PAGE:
http://www.maplesoft.com/applications/view.aspx?SID=131117&ref=Feed
<p>In 1995, Boris Korsunsky published a collection of what he called "braintwisters" physics problems. In 2011, Norman Paris and Michael L. Broide presented a comprehensive analysis of one of the mechanics problems involving the coupled motion of two blocks. This worksheet demonstrates how to use Maple to derive the equations of motion using the calculus of variations, and to solve the differential equations numerically. </p><img src="/view.aspx?si=131117/131117_thumb.jpg" alt="Numerical Solution of a Mechanics Braintwister Problem" align="left"/><p>In 1995, Boris Korsunsky published a collection of what he called "braintwisters" physics problems. In 2011, Norman Paris and Michael L. Broide presented a comprehensive analysis of one of the mechanics problems involving the coupled motion of two blocks. This worksheet demonstrates how to use Maple to derive the equations of motion using the calculus of variations, and to solve the differential equations numerically. </p>131117Thu, 23 Feb 2012 05:00:00 ZDr. Frank WangDr. Frank WangCoriolis Effect
http://www.maplesoft.com/applications/view.aspx?SID=1437&ref=Feed
The Coriolis effect is a force that modifies the trajectory of falling object on Earth. It is due to the rotation of the referential and, thereby, it is not a real force. The mathematical expression of this effect is obtained from the crossproduct of Earth's angular velocity (omega) with the object's linear velocity (v). The exact equation is F = 2m(v x omega). This worksheet demonstrates the action of the Coriolis effect on a projectile launched from our planet. It includes a graphic of the projectile's path as well as a procedure that determines how far the projectile will travel.<img src="/view.aspx?si=1437/coriolis_sm.jpg" alt="Coriolis Effect" align="left"/>The Coriolis effect is a force that modifies the trajectory of falling object on Earth. It is due to the rotation of the referential and, thereby, it is not a real force. The mathematical expression of this effect is obtained from the crossproduct of Earth's angular velocity (omega) with the object's linear velocity (v). The exact equation is F = 2m(v x omega). This worksheet demonstrates the action of the Coriolis effect on a projectile launched from our planet. It includes a graphic of the projectile's path as well as a procedure that determines how far the projectile will travel.1437Fri, 09 Dec 2011 05:00:00 ZPascal Thériault LauzierPascal Thériault LauzierThe Orbit of Kepler 16b
http://www.maplesoft.com/applications/view.aspx?SID=126766&ref=Feed
<p>NASA's Kepler space telescope recently made the news by finding a planet that orbits a double-star system, a situation that brought to mind the fictional planet Tatooine of the movie Star Wars. On such a planet, if it had a solid surface, you could see a double sunset. <br /><br />This worksheet explores the orbital mechanics of such a system.</p><img src="/view.aspx?si=126766/kepler16b.png" alt="The Orbit of Kepler 16b" align="left"/><p>NASA's Kepler space telescope recently made the news by finding a planet that orbits a double-star system, a situation that brought to mind the fictional planet Tatooine of the movie Star Wars. On such a planet, if it had a solid surface, you could see a double sunset. <br /><br />This worksheet explores the orbital mechanics of such a system.</p>126766Tue, 18 Oct 2011 04:00:00 ZDr. Robert IsraelDr. Robert IsraelClassroom Tips and Techniques: Directional Derivatives in Maple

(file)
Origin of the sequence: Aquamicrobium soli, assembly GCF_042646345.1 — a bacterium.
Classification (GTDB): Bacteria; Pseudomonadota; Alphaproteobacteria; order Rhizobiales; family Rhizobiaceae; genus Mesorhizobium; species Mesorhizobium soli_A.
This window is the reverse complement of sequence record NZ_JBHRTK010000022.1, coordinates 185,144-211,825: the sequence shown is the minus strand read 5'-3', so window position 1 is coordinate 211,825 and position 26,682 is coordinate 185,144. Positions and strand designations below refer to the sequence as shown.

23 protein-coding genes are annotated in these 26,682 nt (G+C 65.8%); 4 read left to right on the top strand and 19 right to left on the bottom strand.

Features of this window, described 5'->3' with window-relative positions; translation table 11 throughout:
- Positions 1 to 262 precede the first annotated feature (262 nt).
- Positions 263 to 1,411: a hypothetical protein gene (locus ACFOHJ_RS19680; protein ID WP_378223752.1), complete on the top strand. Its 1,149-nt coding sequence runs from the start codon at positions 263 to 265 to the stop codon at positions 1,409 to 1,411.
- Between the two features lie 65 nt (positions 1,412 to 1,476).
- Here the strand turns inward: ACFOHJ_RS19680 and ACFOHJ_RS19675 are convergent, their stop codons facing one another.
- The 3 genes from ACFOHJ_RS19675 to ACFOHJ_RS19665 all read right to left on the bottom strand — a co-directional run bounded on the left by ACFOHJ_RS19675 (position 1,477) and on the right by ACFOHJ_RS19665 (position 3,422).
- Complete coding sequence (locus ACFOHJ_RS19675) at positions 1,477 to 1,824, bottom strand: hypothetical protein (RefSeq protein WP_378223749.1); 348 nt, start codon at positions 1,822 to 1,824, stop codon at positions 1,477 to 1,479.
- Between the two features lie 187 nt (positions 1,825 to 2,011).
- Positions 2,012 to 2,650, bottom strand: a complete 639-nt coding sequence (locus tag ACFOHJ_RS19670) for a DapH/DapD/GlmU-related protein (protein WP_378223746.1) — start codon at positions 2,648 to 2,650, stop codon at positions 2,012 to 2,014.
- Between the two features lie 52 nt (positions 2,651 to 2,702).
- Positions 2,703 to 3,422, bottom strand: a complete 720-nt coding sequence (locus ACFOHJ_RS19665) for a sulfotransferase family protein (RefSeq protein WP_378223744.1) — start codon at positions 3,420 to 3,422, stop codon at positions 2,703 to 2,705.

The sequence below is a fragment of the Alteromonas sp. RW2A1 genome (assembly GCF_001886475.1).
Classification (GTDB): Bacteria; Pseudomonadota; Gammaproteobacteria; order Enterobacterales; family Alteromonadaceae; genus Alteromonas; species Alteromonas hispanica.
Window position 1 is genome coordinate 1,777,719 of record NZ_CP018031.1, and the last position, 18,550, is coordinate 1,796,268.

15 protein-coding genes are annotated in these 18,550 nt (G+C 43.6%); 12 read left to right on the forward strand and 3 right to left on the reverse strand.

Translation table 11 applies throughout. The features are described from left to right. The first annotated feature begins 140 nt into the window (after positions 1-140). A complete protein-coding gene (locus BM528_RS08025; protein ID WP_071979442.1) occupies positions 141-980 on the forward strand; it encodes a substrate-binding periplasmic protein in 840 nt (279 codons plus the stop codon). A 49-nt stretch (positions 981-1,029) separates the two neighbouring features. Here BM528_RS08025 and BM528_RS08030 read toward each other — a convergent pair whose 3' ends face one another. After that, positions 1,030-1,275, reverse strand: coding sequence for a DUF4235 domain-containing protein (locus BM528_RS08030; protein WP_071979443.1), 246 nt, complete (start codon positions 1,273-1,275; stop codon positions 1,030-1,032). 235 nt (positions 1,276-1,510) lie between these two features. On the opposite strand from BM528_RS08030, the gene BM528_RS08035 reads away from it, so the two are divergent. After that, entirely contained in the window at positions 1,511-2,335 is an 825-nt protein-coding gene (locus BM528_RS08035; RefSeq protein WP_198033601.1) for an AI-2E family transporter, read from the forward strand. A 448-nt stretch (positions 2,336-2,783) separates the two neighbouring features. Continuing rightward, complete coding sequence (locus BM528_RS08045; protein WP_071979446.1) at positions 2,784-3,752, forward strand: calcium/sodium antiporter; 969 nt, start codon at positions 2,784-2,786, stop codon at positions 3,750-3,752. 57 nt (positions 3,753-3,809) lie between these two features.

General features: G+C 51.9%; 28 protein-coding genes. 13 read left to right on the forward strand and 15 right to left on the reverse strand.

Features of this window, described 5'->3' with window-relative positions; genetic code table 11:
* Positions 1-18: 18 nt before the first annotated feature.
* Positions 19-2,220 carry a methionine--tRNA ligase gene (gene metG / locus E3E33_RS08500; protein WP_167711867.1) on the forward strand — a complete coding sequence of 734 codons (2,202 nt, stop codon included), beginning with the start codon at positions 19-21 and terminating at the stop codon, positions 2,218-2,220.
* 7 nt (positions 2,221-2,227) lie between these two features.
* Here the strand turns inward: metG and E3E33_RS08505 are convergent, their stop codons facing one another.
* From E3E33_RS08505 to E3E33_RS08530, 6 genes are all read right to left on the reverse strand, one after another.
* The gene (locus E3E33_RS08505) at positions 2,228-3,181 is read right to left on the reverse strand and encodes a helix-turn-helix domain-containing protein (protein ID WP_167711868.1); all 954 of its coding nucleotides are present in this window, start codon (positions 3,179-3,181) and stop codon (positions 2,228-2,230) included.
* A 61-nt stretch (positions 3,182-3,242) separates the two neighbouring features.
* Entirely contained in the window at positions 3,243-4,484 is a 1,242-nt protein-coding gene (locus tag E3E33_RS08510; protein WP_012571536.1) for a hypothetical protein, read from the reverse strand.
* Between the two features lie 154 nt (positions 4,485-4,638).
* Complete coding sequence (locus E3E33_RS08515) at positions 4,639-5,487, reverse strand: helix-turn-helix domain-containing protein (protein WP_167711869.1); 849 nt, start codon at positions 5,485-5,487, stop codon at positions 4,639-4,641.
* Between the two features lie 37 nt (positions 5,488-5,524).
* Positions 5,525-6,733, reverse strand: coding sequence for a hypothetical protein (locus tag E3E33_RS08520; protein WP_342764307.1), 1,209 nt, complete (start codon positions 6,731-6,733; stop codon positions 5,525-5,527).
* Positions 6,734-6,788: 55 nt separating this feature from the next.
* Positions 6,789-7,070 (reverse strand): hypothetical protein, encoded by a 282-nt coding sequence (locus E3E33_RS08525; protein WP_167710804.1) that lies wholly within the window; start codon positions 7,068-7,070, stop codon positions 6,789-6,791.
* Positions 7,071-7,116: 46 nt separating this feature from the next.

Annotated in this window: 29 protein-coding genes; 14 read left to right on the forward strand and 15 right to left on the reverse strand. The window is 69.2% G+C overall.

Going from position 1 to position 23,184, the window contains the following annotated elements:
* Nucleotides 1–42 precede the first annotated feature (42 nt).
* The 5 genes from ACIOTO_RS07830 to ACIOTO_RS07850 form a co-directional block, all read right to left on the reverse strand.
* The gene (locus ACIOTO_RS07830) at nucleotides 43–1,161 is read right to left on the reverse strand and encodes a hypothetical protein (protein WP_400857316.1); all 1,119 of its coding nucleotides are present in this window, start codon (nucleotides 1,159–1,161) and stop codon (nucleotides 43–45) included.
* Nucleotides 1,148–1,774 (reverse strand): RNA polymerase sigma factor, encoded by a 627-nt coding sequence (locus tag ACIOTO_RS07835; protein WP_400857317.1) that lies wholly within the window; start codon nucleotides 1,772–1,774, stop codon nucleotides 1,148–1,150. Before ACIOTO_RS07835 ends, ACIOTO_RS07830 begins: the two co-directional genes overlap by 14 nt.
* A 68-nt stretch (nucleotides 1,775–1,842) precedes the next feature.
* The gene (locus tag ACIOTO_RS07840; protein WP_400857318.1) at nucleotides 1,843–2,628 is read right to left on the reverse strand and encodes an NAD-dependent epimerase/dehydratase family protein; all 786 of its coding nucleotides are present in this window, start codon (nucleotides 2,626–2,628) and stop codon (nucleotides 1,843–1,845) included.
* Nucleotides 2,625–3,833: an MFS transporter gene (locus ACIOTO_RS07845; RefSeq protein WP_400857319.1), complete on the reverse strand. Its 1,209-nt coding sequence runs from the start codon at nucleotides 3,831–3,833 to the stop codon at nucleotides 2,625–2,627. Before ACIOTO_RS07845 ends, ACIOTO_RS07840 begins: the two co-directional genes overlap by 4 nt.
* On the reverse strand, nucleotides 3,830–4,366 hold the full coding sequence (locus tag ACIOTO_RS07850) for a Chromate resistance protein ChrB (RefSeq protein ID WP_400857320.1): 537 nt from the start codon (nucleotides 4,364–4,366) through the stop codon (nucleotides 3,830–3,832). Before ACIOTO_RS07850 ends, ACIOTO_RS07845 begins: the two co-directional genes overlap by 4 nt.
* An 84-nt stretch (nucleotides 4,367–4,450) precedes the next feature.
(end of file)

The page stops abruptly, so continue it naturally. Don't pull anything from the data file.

http://www.maplesoft.com/applications/view.aspx?SID=126623&ref=Feed
Several identities in vector calculus involve the operator A . (VectorCalculus[Nabla]) acting on a vector B. The resulting expression (A . (VectorCalculus[Nabla]))B is interpreted as the directional derivative of the vector B in the direction of the vector A. This is not easy to implement in Maple's VectorCalculus packages. However, this functionality exists in the Physics:-Vectors package, and in the DifferentialGeometry package where it is properly called the DirectionalCovariantDerivative.
This article examines how to obtain (A . (VectorCalculus[Nabla]))B in Maple.<img src="/view.aspx?si=126623/thumb.jpg" alt="Classroom Tips and Techniques: Directional Derivatives in Maple" align="left"/>Several identities in vector calculus involve the operator A . (VectorCalculus[Nabla]) acting on a vector B. The resulting expression (A . (VectorCalculus[Nabla]))B is interpreted as the directional derivative of the vector B in the direction of the vector A. This is not easy to implement in Maple's VectorCalculus packages. However, this functionality exists in the Physics:-Vectors package, and in the DifferentialGeometry package where it is properly called the DirectionalCovariantDerivative.
This article examines how to obtain (A . (VectorCalculus[Nabla]))B in Maple.126623Fri, 14 Oct 2011 04:00:00 ZDr. Robert LopezDr. Robert LopezHollywood Math
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Over its storied and intriguing history, Hollywood has entertained us with many mathematical moments in film. John Nash in “A Beautiful Mind,” the brilliant janitor in “Good Will Hunting,” the number theory genius in “Pi,” and even Abbott and Costello are just a few of the Hollywood “mathematicians” that come to mind. This document highlights just a few examples of mathematics in film, and how Maple can work with them.<img src="/view.aspx?si=6611/thumb.jpg" alt="Hollywood Math" align="left"/>Over its storied and intriguing history, Hollywood has entertained us with many mathematical moments in film. John Nash in “A Beautiful Mind,” the brilliant janitor in “Good Will Hunting,” the number theory genius in “Pi,” and even Abbott and Costello are just a few of the Hollywood “mathematicians” that come to mind. This document highlights just a few examples of mathematics in film, and how Maple can work with them.6611Fri, 23 Sep 2011 04:00:00 ZMaplesoftMaplesoft